Bartels and DiPietro say they have completed about eighty percent of the curriculum so far. While describing the unit, Bartels said that although every day will look different, the students will engage in individual reflection in the form of journaling and in class will be encouraged to listen to others’ experiences through group work and class discussion.

“The courses contain a lot of narrative of, ‘this is my experience this is what I live,’” DiPietro said. “So the practice of listening, particularly targeting students who aren’t experiencing what we’re looking to counter, will be emphasized.” DiPietro said the classes will present students with data and facts about these issues as well.

Taken together, Bartels and DiPietro hope that the processes of individual reflection and group discussions will inspire students to take action against the injustices they have learned about. DiPietro described three stages of understanding that they expect students to undergo throughout the unit.

“The first stage is understanding the material and thinking, ‘Oh, that’s not right,’ and going about your day,” she said. “The next level, is developing a critical lens for what you see. Like, if you’re watching an advertisement and you notice something and think: ‘That’s not right; that’s unfair, or that’s perpetuating something.’ And then there’s the third level, when you get towards the end of the unit, there’s more of, ‘Okay, what can I do with that now? How do I get active, how do I stop or interrupt this cycle?’”

The curriculum group developed most of the course material over the summer, DiPietro said. A lot of influence from the curriculum came from IDEAS (Initiatives for Developing Equity and Achievement for Students), a professional development organization that helps teachers get exposed to the types of topics they wish to educate their students about. Additionally, the group used readings, research, and data to develop the course, which has been reviewed by both administrators and teachers, including Dr. Chisum.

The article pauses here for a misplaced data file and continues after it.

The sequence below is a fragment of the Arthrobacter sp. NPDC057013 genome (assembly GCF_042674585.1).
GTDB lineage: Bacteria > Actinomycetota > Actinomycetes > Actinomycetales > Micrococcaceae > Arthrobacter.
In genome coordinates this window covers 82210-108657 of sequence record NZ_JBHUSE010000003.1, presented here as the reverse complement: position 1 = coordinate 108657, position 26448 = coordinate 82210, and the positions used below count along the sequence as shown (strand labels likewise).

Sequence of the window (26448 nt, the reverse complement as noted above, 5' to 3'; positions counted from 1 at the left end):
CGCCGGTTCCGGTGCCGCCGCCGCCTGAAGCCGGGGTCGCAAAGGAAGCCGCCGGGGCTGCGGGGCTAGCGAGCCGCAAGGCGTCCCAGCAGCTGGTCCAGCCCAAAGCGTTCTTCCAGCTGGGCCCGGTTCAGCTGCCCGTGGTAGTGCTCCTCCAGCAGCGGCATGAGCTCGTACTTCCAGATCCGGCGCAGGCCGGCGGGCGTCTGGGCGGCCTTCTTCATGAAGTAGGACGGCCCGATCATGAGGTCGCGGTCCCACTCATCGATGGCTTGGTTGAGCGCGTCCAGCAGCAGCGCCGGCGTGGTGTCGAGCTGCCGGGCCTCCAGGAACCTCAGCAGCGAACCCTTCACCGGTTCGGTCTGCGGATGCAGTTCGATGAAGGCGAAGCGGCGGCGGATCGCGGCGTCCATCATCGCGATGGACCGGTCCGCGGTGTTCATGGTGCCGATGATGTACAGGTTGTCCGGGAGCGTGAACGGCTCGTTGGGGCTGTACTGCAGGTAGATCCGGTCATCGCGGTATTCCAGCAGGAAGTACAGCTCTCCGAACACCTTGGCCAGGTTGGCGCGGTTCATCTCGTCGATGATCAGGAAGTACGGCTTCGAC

One of the biggest questions the group had coming into the school year was in which existing class they would implement the course. Although many departments were eager to house the curriculum they ultimately chose Modern World History because the theme of the course matched nicely with the lessons of their curriculum.

“One of the themes that we investigate throughout tenth grade history is the making of collective and/or individual identities,” Bartels said. “So it would be within that thematic lense that we’re looking this unit of identity, specifically individual identity, and that explains how [the unit] fits in.”

Both DiPietro and Bartels expressed pride that they were able to develop a curriculum so quickly, but know that it’s essential the curriculum is successfully implemented, which they say is their main goal for next year.

“Next year’s sophomores will be receiving this course, so the overarching goal would be providing support to those tenth grade teachers as they implement the curriculum,” Bartels said.

All in all, the One Wellesley groups have taken significant actions this year, both in addressing the culture at the school and the education of students, to combat the racist sentiments in society that made themselves evident in Wellesley almost two years ago.  

The One Wellesley Student Group has been working on this mural throughout the year. Member Emaan Tariq ’18 says this accomplishment is the one she feels most proud about. “It’s so beautiful and it’s completely handmade which makes it even more special,” she said.